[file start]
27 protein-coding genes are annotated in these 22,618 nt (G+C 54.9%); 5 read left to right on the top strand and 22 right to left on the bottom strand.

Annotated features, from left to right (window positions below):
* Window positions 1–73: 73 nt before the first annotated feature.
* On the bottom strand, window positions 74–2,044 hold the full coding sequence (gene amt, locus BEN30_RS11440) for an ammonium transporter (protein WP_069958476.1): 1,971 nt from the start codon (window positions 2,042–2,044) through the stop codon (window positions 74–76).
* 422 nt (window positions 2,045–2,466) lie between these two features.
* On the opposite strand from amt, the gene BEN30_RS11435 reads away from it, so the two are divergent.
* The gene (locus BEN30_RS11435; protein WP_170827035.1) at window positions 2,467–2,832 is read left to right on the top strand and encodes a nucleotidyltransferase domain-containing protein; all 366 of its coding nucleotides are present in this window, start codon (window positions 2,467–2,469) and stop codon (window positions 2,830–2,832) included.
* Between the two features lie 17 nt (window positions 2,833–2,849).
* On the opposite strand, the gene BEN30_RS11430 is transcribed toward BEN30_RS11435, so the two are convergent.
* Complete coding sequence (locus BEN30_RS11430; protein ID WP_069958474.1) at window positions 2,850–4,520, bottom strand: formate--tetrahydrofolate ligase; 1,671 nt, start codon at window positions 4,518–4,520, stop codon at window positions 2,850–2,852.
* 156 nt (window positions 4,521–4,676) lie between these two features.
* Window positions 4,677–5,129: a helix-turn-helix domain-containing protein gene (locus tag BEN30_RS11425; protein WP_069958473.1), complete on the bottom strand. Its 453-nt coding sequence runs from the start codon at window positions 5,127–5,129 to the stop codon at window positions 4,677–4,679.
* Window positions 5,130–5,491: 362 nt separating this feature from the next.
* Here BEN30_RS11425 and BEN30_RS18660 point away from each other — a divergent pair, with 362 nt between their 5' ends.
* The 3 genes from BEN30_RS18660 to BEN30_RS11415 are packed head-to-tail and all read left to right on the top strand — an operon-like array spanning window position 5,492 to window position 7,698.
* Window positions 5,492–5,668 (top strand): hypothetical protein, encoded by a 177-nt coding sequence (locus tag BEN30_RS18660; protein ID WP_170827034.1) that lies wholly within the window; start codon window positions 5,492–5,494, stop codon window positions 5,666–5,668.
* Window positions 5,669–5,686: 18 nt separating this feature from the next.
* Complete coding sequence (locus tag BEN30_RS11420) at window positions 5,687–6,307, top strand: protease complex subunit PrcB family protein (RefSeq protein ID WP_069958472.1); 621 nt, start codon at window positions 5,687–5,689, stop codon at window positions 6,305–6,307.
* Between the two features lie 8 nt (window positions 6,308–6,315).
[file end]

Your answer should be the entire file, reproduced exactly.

27 protein-coding genes are annotated in these 22,618 nt (G+C 54.9%); 5 read left to right on the top strand and 22 right to left on the bottom strand.

Annotated features, from left to right (window positions below):
* Window positions 1–73: 73 nt before the first annotated feature.
* On the bottom strand, window positions 74–2,044 hold the full coding sequence (gene amt, locus BEN30_RS11440) for an ammonium transporter (protein WP_069958476.1): 1,971 nt from the start codon (window positions 2,042–2,044) through the stop codon (window positions 74–76).
* 422 nt (window positions 2,045–2,466) lie between these two features.
* On the opposite strand from amt, the gene BEN30_RS11435 reads away from it, so the two are divergent.
* The gene (locus BEN30_RS11435; protein WP_170827035.1) at window positions 2,467–2,832 is read left to right on the top strand and encodes a nucleotidyltransferase domain-containing protein; all 366 of its coding nucleotides are present in this window, start codon (window positions 2,467–2,469) and stop codon (window positions 2,830–2,832) included.
* Between the two features lie 17 nt (window positions 2,833–2,849).
* On the opposite strand, the gene BEN30_RS11430 is transcribed toward BEN30_RS11435, so the two are convergent.
* Complete coding sequence (locus BEN30_RS11430; protein ID WP_069958474.1) at window positions 2,850–4,520, bottom strand: formate--tetrahydrofolate ligase; 1,671 nt, start codon at window positions 4,518–4,520, stop codon at window positions 2,850–2,852.
* 156 nt (window positions 4,521–4,676) lie between these two features.
* Window positions 4,677–5,129: a helix-turn-helix domain-containing protein gene (locus tag BEN30_RS11425; protein WP_069958473.1), complete on the bottom strand. Its 453-nt coding sequence runs from the start codon at window positions 5,127–5,129 to the stop codon at window positions 4,677–4,679.
* Window positions 5,130–5,491: 362 nt separating this feature from the next.
* Here BEN30_RS11425 and BEN30_RS18660 point away from each other — a divergent pair, with 362 nt between their 5' ends.
* The 3 genes from BEN30_RS18660 to BEN30_RS11415 are packed head-to-tail and all read left to right on the top strand — an operon-like array spanning window position 5,492 to window position 7,698.
* Window positions 5,492–5,668 (top strand): hypothetical protein, encoded by a 177-nt coding sequence (locus tag BEN30_RS18660; protein ID WP_170827034.1) that lies wholly within the window; start codon window positions 5,492–5,494, stop codon window positions 5,666–5,668.
* Window positions 5,669–5,686: 18 nt separating this feature from the next.
* Complete coding sequence (locus tag BEN30_RS11420) at window positions 5,687–6,307, top strand: protease complex subunit PrcB family protein (RefSeq protein ID WP_069958472.1); 621 nt, start codon at window positions 5,687–5,689, stop codon at window positions 6,305–6,307.
* Between the two features lie 8 nt (window positions 6,308–6,315).